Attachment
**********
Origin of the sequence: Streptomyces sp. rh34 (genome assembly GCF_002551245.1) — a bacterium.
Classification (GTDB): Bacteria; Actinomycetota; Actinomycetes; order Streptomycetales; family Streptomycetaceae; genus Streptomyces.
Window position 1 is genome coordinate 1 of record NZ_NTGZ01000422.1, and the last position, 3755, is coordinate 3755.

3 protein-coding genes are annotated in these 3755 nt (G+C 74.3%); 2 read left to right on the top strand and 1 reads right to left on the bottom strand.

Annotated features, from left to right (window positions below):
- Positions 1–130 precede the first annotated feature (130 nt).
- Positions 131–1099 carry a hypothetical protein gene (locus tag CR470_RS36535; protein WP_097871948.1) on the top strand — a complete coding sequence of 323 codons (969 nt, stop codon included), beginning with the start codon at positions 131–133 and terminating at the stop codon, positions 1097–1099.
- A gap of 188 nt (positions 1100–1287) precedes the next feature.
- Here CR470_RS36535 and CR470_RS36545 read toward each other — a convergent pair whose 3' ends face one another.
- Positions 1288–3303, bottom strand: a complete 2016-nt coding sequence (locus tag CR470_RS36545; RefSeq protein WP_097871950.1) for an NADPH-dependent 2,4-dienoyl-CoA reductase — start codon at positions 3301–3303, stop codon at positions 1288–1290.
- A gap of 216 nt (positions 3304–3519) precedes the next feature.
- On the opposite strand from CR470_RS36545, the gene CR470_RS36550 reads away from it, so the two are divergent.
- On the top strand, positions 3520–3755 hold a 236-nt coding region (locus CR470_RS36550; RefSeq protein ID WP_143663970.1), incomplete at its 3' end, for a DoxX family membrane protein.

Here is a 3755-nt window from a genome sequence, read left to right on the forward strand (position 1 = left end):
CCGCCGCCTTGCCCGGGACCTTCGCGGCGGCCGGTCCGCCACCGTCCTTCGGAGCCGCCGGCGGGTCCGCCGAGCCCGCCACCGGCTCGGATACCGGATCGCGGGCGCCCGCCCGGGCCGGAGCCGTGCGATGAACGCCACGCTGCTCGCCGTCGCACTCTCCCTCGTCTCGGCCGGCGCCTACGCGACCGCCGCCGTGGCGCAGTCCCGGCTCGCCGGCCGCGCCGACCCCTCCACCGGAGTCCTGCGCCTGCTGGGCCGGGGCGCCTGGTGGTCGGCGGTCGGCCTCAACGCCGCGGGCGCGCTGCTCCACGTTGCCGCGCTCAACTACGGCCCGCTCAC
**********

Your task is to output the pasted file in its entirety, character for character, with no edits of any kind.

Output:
Origin of the sequence: Streptomyces sp. rh34 (genome assembly GCF_002551245.1) — a bacterium.
Classification (GTDB): Bacteria; Actinomycetota; Actinomycetes; order Streptomycetales; family Streptomycetaceae; genus Streptomyces.
Window position 1 is genome coordinate 1 of record NZ_NTGZ01000422.1, and the last position, 3755, is coordinate 3755.

3 protein-coding genes are annotated in these 3755 nt (G+C 74.3%); 2 read left to right on the top strand and 1 reads right to left on the bottom strand.

Annotated features, from left to right (window positions below):
- Positions 1–130 precede the first annotated feature (130 nt).
- Positions 131–1099 carry a hypothetical protein gene (locus tag CR470_RS36535; protein WP_097871948.1) on the top strand — a complete coding sequence of 323 codons (969 nt, stop codon included), beginning with the start codon at positions 131–133 and terminating at the stop codon, positions 1097–1099.
- A gap of 188 nt (positions 1100–1287) precedes the next feature.
- Here CR470_RS36535 and CR470_RS36545 read toward each other — a convergent pair whose 3' ends face one another.
- Positions 1288–3303, bottom strand: a complete 2016-nt coding sequence (locus tag CR470_RS36545; RefSeq protein WP_097871950.1) for an NADPH-dependent 2,4-dienoyl-CoA reductase — start codon at positions 3301–3303, stop codon at positions 1288–1290.
- A gap of 216 nt (positions 3304–3519) precedes the next feature.
- On the opposite strand from CR470_RS36545, the gene CR470_RS36550 reads away from it, so the two are divergent.
- On the top strand, positions 3520–3755 hold a 236-nt coding region (locus CR470_RS36550; RefSeq protein ID WP_143663970.1), incomplete at its 3' end, for a DoxX family membrane protein.

Here is a 3755-nt window from a genome sequence, read left to right on the forward strand (position 1 = left end):
CCGCCGCCTTGCCCGGGACCTTCGCGGCGGCCGGTCCGCCACCGTCCTTCGGAGCCGCCGGCGGGTCCGCCGAGCCCGCCACCGGCTCGGATACCGGATCGCGGGCGCCCGCCCGGGCCGGAGCCGTGCGATGAACGCCACGCTGCTCGCCGTCGCACTCTCCCTCGTCTCGGCCGGCGCCTACGCGACCGCCGCCGTGGCGCAGTCCCGGCTCGCCGGCCGCGCCGACCCCTCCACCGGAGTCCTGCGCCTGCTGGGCCGGGGCGCCTGGTGGTCGGCGGTCGGCCTCAACGCCGCGGGCGCGCTGCTCCACGTTGCCGCGCTCAACTACGGCCCGCTCAC